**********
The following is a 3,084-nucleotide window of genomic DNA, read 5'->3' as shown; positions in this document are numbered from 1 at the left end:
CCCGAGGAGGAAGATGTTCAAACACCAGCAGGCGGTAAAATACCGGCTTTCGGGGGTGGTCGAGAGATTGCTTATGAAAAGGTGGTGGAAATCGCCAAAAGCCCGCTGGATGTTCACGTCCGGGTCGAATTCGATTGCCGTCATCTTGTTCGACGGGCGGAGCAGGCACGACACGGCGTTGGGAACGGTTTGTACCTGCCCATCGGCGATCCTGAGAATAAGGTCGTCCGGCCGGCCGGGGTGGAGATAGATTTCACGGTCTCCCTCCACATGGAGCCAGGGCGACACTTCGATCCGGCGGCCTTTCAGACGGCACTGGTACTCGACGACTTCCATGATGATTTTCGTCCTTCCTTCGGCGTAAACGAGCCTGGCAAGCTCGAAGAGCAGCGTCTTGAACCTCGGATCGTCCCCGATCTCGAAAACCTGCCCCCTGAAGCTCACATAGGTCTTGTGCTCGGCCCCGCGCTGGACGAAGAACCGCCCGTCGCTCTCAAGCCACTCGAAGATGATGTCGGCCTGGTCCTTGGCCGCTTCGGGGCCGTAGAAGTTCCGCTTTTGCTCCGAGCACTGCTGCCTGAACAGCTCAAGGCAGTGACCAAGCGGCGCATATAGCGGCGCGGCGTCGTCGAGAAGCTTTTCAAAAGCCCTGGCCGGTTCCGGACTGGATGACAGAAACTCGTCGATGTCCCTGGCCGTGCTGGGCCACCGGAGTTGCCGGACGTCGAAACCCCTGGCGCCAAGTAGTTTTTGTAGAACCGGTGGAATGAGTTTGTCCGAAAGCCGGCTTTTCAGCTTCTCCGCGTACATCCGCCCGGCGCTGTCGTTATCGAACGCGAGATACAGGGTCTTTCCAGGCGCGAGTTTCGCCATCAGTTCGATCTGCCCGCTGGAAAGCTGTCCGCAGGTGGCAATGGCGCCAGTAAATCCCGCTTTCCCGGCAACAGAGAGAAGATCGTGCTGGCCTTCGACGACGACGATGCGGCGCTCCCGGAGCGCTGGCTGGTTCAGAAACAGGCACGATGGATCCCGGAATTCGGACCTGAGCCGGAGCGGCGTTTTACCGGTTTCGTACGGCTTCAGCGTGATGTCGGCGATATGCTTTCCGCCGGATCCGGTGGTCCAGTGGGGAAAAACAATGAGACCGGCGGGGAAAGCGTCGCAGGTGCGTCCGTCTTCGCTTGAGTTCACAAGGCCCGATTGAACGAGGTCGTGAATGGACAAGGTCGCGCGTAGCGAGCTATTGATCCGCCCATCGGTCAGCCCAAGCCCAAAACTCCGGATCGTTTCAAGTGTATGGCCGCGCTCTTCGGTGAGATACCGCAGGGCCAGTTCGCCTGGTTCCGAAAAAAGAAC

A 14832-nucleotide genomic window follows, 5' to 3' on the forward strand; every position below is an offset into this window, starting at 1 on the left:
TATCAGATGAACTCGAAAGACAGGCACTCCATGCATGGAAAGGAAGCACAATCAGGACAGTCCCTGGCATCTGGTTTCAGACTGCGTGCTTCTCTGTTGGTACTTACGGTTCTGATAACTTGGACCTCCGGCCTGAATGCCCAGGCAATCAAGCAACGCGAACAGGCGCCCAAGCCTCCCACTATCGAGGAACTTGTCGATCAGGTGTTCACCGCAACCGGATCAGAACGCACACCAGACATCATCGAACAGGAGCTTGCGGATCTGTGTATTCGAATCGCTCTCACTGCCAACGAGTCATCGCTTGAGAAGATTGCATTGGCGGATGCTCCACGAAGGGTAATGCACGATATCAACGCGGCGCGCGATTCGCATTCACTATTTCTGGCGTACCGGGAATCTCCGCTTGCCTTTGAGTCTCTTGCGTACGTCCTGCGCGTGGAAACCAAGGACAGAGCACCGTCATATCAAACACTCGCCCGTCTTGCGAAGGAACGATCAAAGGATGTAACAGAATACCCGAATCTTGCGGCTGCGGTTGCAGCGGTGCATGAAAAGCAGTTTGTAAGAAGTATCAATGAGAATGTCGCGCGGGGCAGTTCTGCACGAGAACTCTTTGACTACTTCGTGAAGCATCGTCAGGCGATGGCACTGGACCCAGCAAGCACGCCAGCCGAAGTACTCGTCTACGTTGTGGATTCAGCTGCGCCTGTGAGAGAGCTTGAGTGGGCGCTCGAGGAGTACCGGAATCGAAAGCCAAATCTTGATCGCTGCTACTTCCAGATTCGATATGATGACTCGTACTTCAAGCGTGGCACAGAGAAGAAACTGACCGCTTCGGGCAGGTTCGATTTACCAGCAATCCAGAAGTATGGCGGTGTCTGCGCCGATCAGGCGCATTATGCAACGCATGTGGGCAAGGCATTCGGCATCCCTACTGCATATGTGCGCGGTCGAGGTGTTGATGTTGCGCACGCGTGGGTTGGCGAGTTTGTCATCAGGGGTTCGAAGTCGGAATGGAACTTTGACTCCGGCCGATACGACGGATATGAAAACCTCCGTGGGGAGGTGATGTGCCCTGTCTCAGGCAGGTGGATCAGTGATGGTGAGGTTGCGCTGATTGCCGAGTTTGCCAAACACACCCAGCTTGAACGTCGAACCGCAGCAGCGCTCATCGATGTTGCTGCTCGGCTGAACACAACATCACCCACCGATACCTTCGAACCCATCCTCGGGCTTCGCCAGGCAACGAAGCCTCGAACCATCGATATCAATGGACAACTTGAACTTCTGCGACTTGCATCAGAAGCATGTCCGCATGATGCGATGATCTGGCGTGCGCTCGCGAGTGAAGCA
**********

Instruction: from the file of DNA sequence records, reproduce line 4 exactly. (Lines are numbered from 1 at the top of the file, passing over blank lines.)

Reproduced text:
TATCAGATGAACTCGAAAGACAGGCACTCCATGCATGGAAAGGAAGCACAATCAGGACAGTCCCTGGCATCTGGTTTCAGACTGCGTGCTTCTCTGTTGGTACTTACGGTTCTGATAACTTGGACCTCCGGCCTGAATGCCCAGGCAATCAAGCAACGCGAACAGGCGCCCAAGCCTCCCACTATCGAGGAACTTGTCGATCAGGTGTTCACCGCAACCGGATCAGAACGCACACCAGACATCATCGAACAGGAGCTTGCGGATCTGTGTATTCGAATCGCTCTCACTGCCAACGAGTCATCGCTTGAGAAGATTGCATTGGCGGATGCTCCACGAAGGGTAATGCACGATATCAACGCGGCGCGCGATTCGCATTCACTATTTCTGGCGTACCGGGAATCTCCGCTTGCCTTTGAGTCTCTTGCGTACGTCCTGCGCGTGGAAACCAAGGACAGAGCACCGTCATATCAAACACTCGCCCGTCTTGCGAAGGAACGATCAAAGGATGTAACAGAATACCCGAATCTTGCGGCTGCGGTTGCAGCGGTGCATGAAAAGCAGTTTGTAAGAAGTATCAATGAGAATGTCGCGCGGGGCAGTTCTGCACGAGAACTCTTTGACTACTTCGTGAAGCATCGTCAGGCGATGGCACTGGACCCAGCAAGCACGCCAGCCGAAGTACTCGTCTACGTTGTGGATTCAGCTGCGCCTGTGAGAGAGCTTGAGTGGGCGCTCGAGGAGTACCGGAATCGAAAGCCAAATCTTGATCGCTGCTACTTCCAGATTCGATATGATGACTCGTACTTCAAGCGTGGCACAGAGAAGAAACTGACCGCTTCGGGCAGGTTCGATTTACCAGCAATCCAGAAGTATGGCGGTGTCTGCGCCGATCAGGCGCATTATGCAACGCATGTGGGCAAGGCATTCGGCATCCCTACTGCATATGTGCGCGGTCGAGGTGTTGATGTTGCGCACGCGTGGGTTGGCGAGTTTGTCATCAGGGGTTCGAAGTCGGAATGGAACTTTGACTCCGGCCGATACGACGGATATGAAAACCTCCGTGGGGAGGTGATGTGCCCTGTCTCAGGCAGGTGGATCAGTGATGGTGAGGTTGCGCTGATTGCCGAGTTTGCCAAACACACCCAGCTTGAACGTCGAACCGCAGCAGCGCTCATCGATGTTGCTGCTCGGCTGAACACAACATCACCCACCGATACCTTCGAACCCATCCTCGGGCTTCGCCAGGCAACGAAGCCTCGAACCATCGATATCAATGGACAACTTGAACTTCTGCGACTTGCATCAGAAGCATGTCCGCATGATGCGATGATCTGGCGTGCGCTCGCGAGTGAAGCA